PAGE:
Entry by Bill Travis

Seller wanted Consultation


Recently a seller emailed me for a consultation. She had seen a lot of my writings and knew that I was very knowledgable of her area.

She said she needed more infomation to make a decision on what to do with her current house. Sell now; sell next year; rent, etc. She was moving out of state and would buy a home there. She said the Realtors she had spoken with would not give her any advice; they just wanted the listing.

She said she would be willing to meet me at my office, or at a coffee shop, and she would be willing to pay me for my advice.


I gave her my available times, and told her I would get more information from her regarding her needs, her willingness to be a landlord, and provide current market analysis and trends, then offer her an unbiased opinion of which decision I think will be in her best interest. Also, I said if you elect to sell, I would be willing to refer her to a good Realtor to work with.

I told her we would meet in my home/office; that my consulting fee is $150/hr and I expected it would not take more than one hour.

The email response from her was. "Thanks for responding, but I think I'll pass".

While I believe the presentation is extremely important to the consultation model, this one has me perplexed.

  • She contacted me requesting consultation
  • She said she was willing to pay for my time
  • She was willing to meet at my office, of a coffee shop
  • She knew who I was, and knew my reputation
  • I responded immediately, explaining how I would go about helping her.
  • I wasn't going to solicit the listing, but instead, provide unbiased advice.

There may be one or a combination of several reasons why she backed out:

  • Her idea of the amount she would pay me was not in line with my actual fee. (Maybe she thought she would give me 5 or 10 bucks for my time)
  • Perhaps she didn't want to come to my office, since it is in my home.
  • I didn't do a sufficient job of selling what I thought was already pre-sold.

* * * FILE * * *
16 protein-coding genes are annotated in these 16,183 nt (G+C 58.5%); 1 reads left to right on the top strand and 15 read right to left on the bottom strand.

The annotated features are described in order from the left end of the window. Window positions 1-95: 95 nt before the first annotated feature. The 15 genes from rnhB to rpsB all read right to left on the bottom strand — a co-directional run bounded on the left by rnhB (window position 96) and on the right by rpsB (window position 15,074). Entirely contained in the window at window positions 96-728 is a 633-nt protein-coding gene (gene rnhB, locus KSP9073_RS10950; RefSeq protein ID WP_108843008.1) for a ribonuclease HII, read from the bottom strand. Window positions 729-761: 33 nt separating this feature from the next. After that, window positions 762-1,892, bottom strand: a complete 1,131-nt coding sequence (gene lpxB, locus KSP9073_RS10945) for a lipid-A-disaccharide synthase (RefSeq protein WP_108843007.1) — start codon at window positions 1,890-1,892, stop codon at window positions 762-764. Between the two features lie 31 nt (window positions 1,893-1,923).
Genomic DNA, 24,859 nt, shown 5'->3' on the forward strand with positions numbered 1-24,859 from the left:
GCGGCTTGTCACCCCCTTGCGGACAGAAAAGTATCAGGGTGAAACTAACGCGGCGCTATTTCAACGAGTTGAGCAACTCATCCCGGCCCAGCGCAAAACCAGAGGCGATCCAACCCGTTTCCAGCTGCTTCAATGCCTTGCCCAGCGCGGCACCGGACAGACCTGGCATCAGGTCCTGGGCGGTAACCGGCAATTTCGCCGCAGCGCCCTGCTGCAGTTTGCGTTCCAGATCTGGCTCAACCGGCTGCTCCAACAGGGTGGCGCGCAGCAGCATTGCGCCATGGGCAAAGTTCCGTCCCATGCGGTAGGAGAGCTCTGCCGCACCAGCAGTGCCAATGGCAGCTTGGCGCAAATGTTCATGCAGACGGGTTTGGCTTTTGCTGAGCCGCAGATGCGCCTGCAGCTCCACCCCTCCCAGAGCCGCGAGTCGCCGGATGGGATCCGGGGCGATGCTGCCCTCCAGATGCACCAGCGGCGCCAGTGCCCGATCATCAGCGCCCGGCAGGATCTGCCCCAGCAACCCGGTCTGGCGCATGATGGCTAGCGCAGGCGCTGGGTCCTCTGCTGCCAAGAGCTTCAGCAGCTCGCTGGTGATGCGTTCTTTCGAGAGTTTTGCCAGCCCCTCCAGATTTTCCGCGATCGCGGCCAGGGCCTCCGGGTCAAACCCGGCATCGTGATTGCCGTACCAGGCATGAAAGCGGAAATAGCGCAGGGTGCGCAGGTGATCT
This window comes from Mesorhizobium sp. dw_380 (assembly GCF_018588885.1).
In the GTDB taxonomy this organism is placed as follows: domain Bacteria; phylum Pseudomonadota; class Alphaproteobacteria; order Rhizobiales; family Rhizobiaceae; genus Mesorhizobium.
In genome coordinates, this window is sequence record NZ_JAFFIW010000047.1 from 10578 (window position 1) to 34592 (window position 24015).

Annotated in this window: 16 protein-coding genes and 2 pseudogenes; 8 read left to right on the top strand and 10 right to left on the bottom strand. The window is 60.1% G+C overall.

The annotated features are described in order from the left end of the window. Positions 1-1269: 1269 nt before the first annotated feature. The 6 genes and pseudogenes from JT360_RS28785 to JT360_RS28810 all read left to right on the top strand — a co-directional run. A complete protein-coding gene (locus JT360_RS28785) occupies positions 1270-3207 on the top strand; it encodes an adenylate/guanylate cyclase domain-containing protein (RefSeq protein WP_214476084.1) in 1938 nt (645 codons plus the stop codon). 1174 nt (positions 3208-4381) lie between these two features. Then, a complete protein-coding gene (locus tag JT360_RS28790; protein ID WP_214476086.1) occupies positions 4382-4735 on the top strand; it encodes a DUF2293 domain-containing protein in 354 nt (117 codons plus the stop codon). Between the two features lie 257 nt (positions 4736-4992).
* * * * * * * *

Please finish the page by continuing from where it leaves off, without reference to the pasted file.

Perhaps I should have congratulated her on making a decision to pay for unbiased consulting, because that will most likely save her thousands of dollars if she makes the most economical decision for her situation and the current market, and certainly give her peace of mind that she is making the right decision.

Perhaps that prologue would have better set the stage for discussing the fee amount.

 Also, perhaps I should not have used the words "home/office". If I don't know someone I never meet them at my office first. I always meet them at a public place. From the forum where this person and I participate, I felt I knew her from her writings, and would not have been uncomfortable having her come to my home office. I also knew her name and her address.

 After analyzing this, I'm leaning toward the decision that I did not use the prologue of what the consulting would do for her in terms of saving money and providing peace of mind. So I did not properly prepare her for the fee.

Most people are so accustomed to getting "free" info from Realtors that they can't understand a fee for service or consultation that may range from $75-$200+ per hour.



Bill, I am sure you did a great job. People expect us to do everything for them at very little cost or no cost at all. This model of consultant will take time to catch on but it is still our industry in general that perpetuates our worth or lack there of. It is nice to see how you analyzed your presentation and are willing to make adjustments. Keep us posted on your results as you go.